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Adam Smith Inst - End second-class British citizenship

A new paper by the neoliberal think tank the Adam Smith Institute, argues British citizenship law is out of date and in need of a comprehensive overhaul, and that there are classes of British nationals without full automatic residency and work rights in the United Kingdom that amount to second class citizenship.

There is widespread public support for long-term British residents to become citizens, the think tank argues, with acquisition of British citizenship seen as part of successful integration.

However in recent years Windrush migrants, armed forces veterans, residual British nationals and other long-term United Kingdom (UK) residents have all been victims of immigration and nationality requirements and fees that are inflexible, over-prescriptive and extortionate. Immigration fees, first introduced in 2003, have risen 15-fold since then with a family of four looking at shelling out £15,000 to become full British citizens. 

Many of those forced to pay such fees have been living in the UK for decades, or were born under British rule overseas. The think tank argues that it is wrong to subject harsh tests to people who, by right or service or decades lived, are already part of the UK’s national community. Instead, the report’s authors argue that the Government should equalize the status of everyone whose Britishness the UK has acknowledged through partial citizenship or national status, and that fees are waived for. 

The call comes as Hong Kongers with British National (Overseas) status gain residency and work rights in the UK and after a number of recent scandals such as Windrush citizens being denied citizenship and ex-military personnel unable to stay in the UK despite years of service to the Crown. 

Recent Chinese moves to remove recognition of BN(O) passports raise fears of further moves to remove rights of movement and citizenship of those that take up the right to work and live in the UK, and the free market think tank says that to leave Hong Kongers in the UK without full residency would in effect leave them stateless,and stuck in limbo.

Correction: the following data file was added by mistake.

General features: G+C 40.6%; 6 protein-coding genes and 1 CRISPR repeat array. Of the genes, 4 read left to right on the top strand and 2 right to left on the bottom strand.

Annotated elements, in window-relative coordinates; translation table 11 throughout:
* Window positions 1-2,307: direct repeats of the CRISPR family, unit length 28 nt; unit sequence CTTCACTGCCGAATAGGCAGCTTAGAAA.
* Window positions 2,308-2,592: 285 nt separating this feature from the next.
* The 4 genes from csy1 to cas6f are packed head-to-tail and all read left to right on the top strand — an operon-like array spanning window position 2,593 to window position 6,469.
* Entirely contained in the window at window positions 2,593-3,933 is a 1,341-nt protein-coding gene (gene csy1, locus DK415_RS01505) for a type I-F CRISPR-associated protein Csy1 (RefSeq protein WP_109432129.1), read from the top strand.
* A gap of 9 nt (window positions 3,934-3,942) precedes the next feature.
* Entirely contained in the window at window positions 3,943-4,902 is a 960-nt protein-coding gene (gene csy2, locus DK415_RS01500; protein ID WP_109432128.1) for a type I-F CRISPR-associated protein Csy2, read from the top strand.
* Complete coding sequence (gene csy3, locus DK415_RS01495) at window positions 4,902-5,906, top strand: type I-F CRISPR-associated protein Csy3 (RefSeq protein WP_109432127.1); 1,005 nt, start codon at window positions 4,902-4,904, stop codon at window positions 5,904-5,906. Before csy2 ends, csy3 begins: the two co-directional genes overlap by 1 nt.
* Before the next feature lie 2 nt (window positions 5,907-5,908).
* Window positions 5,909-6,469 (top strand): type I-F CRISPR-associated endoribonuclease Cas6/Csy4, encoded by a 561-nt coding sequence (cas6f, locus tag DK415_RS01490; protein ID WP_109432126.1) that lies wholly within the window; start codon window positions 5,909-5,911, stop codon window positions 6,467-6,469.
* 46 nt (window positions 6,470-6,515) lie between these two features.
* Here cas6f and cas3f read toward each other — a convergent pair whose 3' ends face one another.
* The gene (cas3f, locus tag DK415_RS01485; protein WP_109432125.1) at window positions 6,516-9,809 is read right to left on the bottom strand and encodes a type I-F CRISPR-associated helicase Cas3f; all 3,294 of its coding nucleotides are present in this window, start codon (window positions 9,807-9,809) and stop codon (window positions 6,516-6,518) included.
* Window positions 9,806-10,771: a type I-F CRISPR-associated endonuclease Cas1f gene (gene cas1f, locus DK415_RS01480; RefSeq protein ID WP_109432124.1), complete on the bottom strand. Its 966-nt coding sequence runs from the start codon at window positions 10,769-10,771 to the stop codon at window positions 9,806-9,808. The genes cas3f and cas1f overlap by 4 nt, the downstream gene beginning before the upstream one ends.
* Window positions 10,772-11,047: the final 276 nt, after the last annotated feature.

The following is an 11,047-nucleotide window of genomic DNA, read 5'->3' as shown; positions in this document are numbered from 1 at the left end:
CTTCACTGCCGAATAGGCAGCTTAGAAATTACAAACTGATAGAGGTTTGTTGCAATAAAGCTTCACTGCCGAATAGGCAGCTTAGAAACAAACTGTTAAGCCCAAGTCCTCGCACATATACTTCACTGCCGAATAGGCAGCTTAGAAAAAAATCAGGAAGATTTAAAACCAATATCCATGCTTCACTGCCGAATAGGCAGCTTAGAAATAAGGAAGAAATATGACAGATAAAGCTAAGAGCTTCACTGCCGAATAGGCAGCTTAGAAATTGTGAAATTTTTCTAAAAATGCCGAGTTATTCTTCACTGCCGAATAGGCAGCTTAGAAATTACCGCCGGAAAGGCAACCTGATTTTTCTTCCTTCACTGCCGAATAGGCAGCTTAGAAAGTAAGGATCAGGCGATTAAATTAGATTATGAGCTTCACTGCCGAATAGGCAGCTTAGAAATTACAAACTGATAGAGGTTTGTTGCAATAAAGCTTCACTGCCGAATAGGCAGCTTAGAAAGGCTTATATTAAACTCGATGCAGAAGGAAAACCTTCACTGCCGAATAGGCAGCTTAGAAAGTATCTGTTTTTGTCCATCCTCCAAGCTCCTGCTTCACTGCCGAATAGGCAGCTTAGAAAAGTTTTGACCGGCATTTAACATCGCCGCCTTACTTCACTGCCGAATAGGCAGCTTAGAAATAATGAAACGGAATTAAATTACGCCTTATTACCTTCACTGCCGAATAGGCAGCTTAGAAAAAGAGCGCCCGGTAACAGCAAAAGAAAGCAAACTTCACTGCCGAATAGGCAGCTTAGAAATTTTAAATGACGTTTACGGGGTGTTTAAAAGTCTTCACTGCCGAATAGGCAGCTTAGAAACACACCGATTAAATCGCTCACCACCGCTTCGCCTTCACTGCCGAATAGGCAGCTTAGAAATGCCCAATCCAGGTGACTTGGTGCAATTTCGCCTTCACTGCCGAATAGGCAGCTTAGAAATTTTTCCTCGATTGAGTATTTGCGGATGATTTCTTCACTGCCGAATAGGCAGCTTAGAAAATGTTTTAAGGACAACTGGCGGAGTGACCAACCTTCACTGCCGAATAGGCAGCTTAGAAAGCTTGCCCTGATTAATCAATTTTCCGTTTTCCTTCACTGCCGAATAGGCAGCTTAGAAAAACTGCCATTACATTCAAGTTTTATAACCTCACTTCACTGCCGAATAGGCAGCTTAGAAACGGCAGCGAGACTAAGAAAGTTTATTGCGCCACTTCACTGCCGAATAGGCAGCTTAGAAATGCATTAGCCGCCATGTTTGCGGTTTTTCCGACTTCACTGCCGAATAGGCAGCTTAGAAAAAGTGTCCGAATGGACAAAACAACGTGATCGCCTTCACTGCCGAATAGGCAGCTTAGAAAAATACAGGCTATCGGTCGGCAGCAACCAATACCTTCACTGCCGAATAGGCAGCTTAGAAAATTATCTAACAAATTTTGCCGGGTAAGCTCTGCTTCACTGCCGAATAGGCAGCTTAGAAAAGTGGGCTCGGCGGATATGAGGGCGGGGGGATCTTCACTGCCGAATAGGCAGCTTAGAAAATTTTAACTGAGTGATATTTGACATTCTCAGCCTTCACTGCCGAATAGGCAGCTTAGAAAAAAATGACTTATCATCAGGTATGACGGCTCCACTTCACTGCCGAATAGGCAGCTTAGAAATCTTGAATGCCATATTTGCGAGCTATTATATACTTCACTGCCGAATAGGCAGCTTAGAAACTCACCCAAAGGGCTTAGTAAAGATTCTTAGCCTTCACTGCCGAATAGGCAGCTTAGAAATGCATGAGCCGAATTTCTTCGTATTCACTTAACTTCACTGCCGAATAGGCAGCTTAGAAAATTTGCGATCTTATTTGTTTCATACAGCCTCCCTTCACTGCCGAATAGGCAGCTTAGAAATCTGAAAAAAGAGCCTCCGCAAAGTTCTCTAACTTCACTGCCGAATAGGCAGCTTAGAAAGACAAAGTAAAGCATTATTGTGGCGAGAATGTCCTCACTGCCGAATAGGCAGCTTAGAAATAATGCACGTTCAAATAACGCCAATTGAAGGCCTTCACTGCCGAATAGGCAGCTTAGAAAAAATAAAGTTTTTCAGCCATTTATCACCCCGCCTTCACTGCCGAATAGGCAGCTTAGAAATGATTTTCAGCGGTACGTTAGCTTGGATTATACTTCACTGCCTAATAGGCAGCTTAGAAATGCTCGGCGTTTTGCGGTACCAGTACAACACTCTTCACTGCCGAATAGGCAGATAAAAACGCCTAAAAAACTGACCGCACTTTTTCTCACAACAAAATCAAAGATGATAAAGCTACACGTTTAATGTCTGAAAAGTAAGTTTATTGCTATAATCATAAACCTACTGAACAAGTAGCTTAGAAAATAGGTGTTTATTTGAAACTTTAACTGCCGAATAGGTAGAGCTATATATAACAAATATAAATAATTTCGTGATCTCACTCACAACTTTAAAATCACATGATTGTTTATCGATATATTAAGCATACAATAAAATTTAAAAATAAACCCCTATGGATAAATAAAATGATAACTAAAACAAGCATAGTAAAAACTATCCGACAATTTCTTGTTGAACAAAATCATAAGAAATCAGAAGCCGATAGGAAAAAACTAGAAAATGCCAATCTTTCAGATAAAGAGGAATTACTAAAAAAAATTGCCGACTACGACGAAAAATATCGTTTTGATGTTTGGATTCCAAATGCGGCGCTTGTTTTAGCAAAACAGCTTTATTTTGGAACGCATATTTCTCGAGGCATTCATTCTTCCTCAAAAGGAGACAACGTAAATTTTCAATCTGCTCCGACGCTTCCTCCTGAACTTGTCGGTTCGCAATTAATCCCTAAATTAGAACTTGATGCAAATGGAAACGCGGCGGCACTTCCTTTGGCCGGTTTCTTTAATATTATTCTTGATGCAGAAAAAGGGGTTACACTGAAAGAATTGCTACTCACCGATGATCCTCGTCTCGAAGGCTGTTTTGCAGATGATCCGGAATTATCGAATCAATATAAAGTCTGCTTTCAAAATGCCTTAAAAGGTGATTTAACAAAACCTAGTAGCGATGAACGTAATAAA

The report makes three recommendations to the Government should it wish to fulfil the United Kingdom’s historic duties and better facilitate integration:

  1. Make physical residence requirements for citizenship simpler and more flexible—nationality law should not duplicate pre-settlement residence tests that can be adequately addressed in the Immigration Rules;

  2. Reduce immigration and nationality fees, including abolishing fees for armed forces veterans, NHS key workers, residual British nationals and children; and

  3. Provide British citizenship to all residual classes of British nationals, who should be privileged over foreign nationals in all pathways to British citizenship.

Former Conservative Leader and Co-Chair of the Inter-Parliamentary Alliance on China (IPAC) Sir Iain Duncan Smith, says:

“The UK government has made a generous offer to allow BNO passport holders in Hong Kong to come to the UK and reside here in the UK. However the process of registration, as pointed out in this excellent report by the Adam Smith Institute, is still too complex and too difficult. The report makes two sensible recommendations; first to automatically confer British citizenship on residual classes of British nationals - which they point out was the case for Falkland Islanders in 1983 and second, by making it easier for British nationals to register as British citizens.

"Both these seem reasonable and should be adopted by the government so that we are able to offer a welcome and a proper home for those fleeing persecution as is the case for the Hong Kong Chinese.”

Co-Author of the paper Andrew Yong, a human rights lawyer and Director of GlobalBritons, says:

“As Britain strikes a renewed path as an independent nation with a global outlook and history, it is time to reassess how we recognize through citizenship those—such as long-term Commonwealth migrants, British armed forces veterans and residual British nationals—who by ties of history and service are in all important respects already part of our national community. We believe that there are simple steps that we can and should take to make the pathway to citizenship simpler, fairer and more consistent with the principles of the British nation.”

Johnny Patterson, Policy Director of Hong Kong Watch, says:

"The introduction of the BNO policy provides the perfect opportunity for the rationalisation of British nationality law. 

The idea in this report of one bespoke 'Global Britons' category fits the bill. It is an historic injustice that those holding British nationality overseas - whether that is BNOs or British Overseas Citizens - are subject to such stringent immigration fees and sometimes tougher visa requirements than foreign nationals. No British national should pay to become a British citizen."

Notes to editors:  

For further comments or to arrange an interview, contact Matt Kilcoyne: | 07904 099599.

Henry Hill is a freelance writer and News Editor of ConservativeHome. 

Andrew Yong is a human rights lawyer and director of GlobalBritons, who advocate for equal citizenship rights for all British nationals.

The Adam Smith Institute is a free market, neoliberal think tank based in London. It advocates classically liberal public policies to create a richer, freer world.

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